Residents visiting libraries in the City of San Diego will have a new way to check out.
All 36 public libraries across the City will have new self-check machines available for patrons, the San Diego Public Library (SDPL) announced.
The devices come after a project to upgrade libraries, which lasted from Dec. 2016 to July 2017.
“Our main objective is to enhance our customer service,” said SDPL Director Misty Jones in a statement. “The self-check machines are simple to use and allow our staff to focus more time on helping patrons with library materials or developing new, innovative programs to serve our diverse communities.”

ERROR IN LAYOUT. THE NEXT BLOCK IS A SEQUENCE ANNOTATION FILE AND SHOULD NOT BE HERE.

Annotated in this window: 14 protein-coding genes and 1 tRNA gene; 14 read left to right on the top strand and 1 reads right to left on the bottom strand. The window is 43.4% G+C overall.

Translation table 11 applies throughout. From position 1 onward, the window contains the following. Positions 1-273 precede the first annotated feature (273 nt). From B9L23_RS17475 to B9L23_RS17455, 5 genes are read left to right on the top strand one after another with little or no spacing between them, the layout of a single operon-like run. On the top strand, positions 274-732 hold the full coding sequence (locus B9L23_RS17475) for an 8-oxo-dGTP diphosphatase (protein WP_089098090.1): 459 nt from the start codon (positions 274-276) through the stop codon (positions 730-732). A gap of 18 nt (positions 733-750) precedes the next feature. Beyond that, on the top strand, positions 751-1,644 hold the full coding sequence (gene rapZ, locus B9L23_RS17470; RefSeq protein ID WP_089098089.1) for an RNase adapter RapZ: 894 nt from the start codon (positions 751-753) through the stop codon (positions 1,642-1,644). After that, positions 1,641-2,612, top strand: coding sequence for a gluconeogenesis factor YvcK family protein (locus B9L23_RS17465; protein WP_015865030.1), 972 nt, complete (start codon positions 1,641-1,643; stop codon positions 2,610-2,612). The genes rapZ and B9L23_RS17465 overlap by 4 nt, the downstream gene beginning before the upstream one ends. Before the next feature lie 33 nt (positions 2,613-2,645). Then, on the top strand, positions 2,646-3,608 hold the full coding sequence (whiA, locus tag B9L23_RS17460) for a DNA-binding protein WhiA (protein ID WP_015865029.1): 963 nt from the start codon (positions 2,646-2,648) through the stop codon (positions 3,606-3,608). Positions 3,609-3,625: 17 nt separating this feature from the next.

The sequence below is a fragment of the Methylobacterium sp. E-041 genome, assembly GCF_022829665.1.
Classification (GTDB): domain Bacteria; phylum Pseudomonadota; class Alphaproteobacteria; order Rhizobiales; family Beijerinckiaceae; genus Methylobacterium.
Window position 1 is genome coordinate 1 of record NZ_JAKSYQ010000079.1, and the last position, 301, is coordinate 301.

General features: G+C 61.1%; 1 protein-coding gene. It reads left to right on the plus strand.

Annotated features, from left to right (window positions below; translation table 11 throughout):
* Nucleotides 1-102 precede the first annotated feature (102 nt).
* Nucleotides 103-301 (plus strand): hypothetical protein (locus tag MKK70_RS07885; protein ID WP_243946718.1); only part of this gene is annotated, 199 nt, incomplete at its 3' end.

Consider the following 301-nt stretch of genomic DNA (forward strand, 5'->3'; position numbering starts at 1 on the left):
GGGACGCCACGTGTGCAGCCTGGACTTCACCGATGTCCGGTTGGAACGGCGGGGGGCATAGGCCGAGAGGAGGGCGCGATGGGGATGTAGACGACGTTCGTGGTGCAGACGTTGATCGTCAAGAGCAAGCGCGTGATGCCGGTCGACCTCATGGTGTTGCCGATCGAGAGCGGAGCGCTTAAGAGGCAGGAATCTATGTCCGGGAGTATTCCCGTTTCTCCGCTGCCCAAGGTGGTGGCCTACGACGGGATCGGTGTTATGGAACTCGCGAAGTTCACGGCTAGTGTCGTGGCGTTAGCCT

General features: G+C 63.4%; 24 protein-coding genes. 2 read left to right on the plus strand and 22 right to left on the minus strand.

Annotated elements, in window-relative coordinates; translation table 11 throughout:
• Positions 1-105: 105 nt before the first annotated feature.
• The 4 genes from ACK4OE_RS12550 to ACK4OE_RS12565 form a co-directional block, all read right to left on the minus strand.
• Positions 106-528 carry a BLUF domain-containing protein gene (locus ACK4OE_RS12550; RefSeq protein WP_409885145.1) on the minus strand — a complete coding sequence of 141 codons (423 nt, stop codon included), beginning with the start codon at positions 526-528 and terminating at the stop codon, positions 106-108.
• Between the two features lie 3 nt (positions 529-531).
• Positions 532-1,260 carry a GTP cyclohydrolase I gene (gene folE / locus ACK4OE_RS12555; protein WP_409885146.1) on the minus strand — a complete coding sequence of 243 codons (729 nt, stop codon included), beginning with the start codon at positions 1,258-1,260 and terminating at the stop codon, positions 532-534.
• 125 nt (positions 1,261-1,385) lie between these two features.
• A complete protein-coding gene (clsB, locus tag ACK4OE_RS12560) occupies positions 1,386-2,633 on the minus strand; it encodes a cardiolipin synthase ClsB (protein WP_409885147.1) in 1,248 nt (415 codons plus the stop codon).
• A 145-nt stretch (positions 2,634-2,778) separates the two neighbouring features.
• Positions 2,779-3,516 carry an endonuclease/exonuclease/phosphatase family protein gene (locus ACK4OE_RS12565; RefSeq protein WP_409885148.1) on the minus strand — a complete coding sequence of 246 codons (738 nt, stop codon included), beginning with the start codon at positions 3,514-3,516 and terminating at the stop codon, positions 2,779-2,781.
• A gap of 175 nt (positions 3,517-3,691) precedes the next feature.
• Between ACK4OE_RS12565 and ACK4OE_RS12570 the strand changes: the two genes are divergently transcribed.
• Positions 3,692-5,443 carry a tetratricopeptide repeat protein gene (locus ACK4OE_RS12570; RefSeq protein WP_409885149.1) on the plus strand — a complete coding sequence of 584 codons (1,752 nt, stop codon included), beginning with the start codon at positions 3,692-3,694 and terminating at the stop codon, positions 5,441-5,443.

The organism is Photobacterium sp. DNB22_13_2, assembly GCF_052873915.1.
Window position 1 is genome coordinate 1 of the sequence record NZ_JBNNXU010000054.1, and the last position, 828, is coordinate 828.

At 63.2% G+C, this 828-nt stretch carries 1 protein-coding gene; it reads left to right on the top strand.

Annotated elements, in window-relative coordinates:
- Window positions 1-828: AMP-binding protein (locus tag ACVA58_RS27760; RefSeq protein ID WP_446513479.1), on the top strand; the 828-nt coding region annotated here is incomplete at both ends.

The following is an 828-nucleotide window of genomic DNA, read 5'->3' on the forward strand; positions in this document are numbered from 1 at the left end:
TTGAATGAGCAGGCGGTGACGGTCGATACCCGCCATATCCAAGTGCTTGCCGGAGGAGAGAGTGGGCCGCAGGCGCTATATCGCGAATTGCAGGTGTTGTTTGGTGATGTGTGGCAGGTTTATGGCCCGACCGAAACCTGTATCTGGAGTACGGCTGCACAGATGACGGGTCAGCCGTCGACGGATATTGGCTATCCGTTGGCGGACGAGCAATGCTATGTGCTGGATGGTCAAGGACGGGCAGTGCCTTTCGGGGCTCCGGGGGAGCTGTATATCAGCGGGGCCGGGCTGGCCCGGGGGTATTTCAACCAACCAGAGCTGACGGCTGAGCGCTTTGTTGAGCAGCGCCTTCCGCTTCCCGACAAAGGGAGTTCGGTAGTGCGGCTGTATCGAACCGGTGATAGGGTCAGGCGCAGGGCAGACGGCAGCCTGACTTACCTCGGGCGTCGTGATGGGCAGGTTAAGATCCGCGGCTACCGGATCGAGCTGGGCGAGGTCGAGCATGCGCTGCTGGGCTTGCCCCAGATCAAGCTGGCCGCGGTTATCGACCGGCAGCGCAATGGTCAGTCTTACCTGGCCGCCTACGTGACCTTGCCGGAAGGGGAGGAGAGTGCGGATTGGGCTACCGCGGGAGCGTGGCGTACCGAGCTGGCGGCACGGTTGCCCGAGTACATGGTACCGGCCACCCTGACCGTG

Patrons can select from 27 languages and pay overdue fees on the machine with a new credit card feature. No library staff positions have been removed due to the initiative, SDPL officials said.
Libraries have reported an increase of at least 80 percent in patron usage rate with the new technology, according to the SDPL.
The SDPL also reported seven million patrons over the past year, a 20 percent increase in the last five years.
The increase correlates with the millennial generation’s growing interest in the availability computer and internet, 3-D printers and free courses in subjects like computer coding and virtual reality, according to a recent Pew Research study.
Besides the self-check machines, new security gates were installed at several locations. The staff has also able to tag about 2.6 million library materials with new identification microchips to catalog and track items, which replaced the old barcode method.
Each library was closed for two weeks at a time as the updates were installed. The project was made possible through donations to the SDPL Matching Equipment fund and California State Library grants, according to SDPL.